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Method and device for coupling a light beam into a foil

Title: Method and device for coupling a light beam into a foil.
Abstract: The invention relates to a method and an optical device (150) in which a light beam (L) is coupled into a transparent component, for example into a foil (110). The incoupling is achieved by astigmatically focusing a light beam (L) onto an oblong entrance window (W) of the foil (110), wherein a focal line (Fx) of the light beam (L) is oriented along the axis (x) of extension of the entrance window (W). Preferably, a second focal line (Fy) of the light beam (L) is disposed inside the transparent component (110) below a region of interest (112). ... Browse recent Koninklijke Philips N.v. patents
USPTO Applicaton #: #20140217267
Inventors: Johannes Joseph Hubertina Barbara Schleipen, Jacobus Hermanus Maria Neijzen

The Patent Description & Claims data below is from USPTO Patent Application 20140217267, Method and device for coupling a light beam into a foil.


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The invention relates to a method and an optical device for coupling a light beam into a transparent component, particularly into a planar component like a foil.


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The WO 2009/016533 A2 discloses a microelectronic sensor device for making optical examinations in a cartridge, particularly for the detection of magnetic particles by frustrated total internal reflection (FTIR). The cartridge comprises entrance and exit windows for the light that have particular inclinations with respect to the plane of the cartridge.


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It is an object of the invention to provide means that allow an efficient incoupling of light into a planar transparent component and that can cost effectively be realized.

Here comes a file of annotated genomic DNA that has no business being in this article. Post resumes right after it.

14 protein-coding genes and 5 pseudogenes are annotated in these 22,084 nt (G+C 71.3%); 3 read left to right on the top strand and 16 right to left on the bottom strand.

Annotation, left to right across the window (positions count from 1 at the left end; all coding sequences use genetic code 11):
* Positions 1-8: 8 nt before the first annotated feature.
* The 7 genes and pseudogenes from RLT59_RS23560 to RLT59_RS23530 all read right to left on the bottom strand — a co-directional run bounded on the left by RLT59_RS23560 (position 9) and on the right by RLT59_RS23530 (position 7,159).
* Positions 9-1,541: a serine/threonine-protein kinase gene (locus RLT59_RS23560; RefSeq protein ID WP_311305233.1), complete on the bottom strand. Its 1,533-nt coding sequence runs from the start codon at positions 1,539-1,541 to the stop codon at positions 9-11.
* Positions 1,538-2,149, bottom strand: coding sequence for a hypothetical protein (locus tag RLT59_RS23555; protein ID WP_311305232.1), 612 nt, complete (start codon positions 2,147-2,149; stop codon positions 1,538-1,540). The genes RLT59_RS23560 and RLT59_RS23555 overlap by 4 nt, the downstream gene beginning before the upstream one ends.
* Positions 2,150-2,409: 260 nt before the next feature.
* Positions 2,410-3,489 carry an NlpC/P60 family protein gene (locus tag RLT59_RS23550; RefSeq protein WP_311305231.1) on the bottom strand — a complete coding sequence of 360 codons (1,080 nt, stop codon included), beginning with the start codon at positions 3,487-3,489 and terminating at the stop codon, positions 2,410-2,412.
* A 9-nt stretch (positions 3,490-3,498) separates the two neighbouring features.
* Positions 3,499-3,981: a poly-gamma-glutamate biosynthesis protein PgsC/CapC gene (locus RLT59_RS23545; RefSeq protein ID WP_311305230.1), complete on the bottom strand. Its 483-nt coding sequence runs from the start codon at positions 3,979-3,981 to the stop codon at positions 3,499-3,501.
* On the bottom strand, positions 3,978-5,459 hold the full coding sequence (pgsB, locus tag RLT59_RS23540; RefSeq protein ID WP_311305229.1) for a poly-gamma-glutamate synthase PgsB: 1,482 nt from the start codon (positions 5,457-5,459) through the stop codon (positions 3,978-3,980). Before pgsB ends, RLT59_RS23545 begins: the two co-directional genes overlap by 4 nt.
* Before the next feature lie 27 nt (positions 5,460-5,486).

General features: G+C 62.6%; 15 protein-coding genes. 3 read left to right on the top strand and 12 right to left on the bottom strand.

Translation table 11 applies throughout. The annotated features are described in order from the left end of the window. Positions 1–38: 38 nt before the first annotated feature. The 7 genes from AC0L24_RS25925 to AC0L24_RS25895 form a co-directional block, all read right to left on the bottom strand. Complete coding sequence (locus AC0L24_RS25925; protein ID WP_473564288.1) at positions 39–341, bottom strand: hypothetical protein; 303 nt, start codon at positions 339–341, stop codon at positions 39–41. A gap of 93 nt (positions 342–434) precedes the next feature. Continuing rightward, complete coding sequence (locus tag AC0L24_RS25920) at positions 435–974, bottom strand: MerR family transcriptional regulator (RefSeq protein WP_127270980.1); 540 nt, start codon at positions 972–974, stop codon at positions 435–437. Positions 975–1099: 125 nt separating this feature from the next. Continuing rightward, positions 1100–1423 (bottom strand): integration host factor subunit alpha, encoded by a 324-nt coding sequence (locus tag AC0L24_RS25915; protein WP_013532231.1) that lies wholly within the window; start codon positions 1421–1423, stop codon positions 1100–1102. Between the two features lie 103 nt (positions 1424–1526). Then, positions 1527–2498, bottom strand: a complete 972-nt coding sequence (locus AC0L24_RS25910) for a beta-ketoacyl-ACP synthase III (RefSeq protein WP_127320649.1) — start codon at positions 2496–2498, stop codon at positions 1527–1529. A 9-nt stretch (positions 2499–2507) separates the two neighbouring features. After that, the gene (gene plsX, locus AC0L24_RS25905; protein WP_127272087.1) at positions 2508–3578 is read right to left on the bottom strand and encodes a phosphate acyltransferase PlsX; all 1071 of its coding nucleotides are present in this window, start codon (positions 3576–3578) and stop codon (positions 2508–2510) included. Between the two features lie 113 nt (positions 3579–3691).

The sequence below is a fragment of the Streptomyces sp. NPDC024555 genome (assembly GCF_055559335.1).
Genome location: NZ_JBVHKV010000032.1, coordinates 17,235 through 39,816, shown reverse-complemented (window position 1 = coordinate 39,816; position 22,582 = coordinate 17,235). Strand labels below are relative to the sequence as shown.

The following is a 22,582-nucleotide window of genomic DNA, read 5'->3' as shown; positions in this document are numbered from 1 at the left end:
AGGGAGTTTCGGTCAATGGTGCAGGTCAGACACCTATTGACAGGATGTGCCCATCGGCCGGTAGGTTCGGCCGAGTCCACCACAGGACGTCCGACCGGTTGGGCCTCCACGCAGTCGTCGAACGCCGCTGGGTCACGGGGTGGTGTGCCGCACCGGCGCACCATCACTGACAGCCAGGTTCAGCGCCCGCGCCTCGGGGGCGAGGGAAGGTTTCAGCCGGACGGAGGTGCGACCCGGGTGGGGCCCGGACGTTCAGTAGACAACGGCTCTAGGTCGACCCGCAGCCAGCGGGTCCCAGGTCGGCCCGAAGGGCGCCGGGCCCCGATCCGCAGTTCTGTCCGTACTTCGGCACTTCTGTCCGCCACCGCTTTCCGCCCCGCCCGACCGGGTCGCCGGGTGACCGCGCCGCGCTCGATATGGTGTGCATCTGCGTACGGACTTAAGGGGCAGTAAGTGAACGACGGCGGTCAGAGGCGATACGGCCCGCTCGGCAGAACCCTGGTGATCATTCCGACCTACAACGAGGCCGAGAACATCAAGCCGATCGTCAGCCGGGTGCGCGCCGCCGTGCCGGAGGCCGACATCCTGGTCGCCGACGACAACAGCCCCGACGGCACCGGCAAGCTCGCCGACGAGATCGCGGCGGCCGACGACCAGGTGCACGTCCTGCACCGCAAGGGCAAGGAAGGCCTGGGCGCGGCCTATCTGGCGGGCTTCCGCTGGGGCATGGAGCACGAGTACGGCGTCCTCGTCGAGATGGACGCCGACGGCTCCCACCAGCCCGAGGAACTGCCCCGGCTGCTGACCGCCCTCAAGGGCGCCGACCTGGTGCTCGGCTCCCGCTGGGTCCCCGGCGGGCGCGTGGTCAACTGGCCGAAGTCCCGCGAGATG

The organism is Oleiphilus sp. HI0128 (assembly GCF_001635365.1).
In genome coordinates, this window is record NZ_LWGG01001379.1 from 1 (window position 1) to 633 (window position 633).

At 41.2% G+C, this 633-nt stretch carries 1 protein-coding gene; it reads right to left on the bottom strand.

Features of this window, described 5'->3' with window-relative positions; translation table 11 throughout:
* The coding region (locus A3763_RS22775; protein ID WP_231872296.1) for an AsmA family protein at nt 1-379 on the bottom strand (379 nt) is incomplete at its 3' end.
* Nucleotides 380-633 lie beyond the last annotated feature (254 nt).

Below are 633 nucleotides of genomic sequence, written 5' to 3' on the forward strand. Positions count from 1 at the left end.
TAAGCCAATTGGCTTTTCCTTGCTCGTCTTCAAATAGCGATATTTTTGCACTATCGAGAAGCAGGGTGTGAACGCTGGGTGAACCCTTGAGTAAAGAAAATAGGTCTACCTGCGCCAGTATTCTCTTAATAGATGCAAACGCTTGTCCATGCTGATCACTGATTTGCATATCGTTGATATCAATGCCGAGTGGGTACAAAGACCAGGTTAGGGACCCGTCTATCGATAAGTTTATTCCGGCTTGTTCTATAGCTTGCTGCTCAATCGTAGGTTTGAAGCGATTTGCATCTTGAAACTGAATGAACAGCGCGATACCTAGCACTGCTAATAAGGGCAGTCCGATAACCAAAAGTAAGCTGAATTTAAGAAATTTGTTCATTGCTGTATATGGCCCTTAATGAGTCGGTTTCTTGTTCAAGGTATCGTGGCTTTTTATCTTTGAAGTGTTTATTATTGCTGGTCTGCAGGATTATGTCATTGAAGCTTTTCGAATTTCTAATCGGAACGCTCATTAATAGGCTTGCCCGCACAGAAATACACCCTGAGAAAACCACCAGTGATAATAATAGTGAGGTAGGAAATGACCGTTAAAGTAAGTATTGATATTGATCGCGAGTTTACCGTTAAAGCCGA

This object is achieved by a method according to claims 1 and 2, an optical device according to claim 3, and a use according to claim 13. Preferred embodiments are disclosed the dependent claims.

A method of the present invention allows the incoupling of a light beam into a transparent component through which the light beam can pass, said component having an oblong entrance window with a given axis of extension. The actual shape of the entrance window is quite arbitrary, though it will typically be rectangular (or at least comprise a rectangular area) with a length extending along said extension axis of the window and a width that is smaller than said length. A typical aspect ratio of the entrance window (i.e. ratio between length and width) ranges between about 20:1 and 3:2.

The method comprises the astigmatic focusing of the light beam onto the entrance window such that a focal line (typically the first of two focal lines) extends along the axis of the entrance window.

In this context, the term “astigmatic focusing” means the focusing of a (e.g. symmetric) light beam such that—even theoretically—not all rays of the light beam meet at the same focal point. Instead, there is at least one 1-dimensional line segment (called “focal line” in the following) through which the rays of the light beam pass. Usually two such focal lines can be identified that are oblique (typically perpendicular) to each other and spaced apart along the optical axis.

Moreover, the extension of the (first) focal line along the axis of the entrance window shall mean that the angle between the (first) focal line and the axis of the entrance window is less than about 45°, preferably less than about 20°. Most preferably, the focal line and the axis of the entrance window are substantially parallel (wherein tolerance on the orientation depends on the actual shape of the focal line, defined by incoupling NA and first and second focal lengths and the height of the entrance window).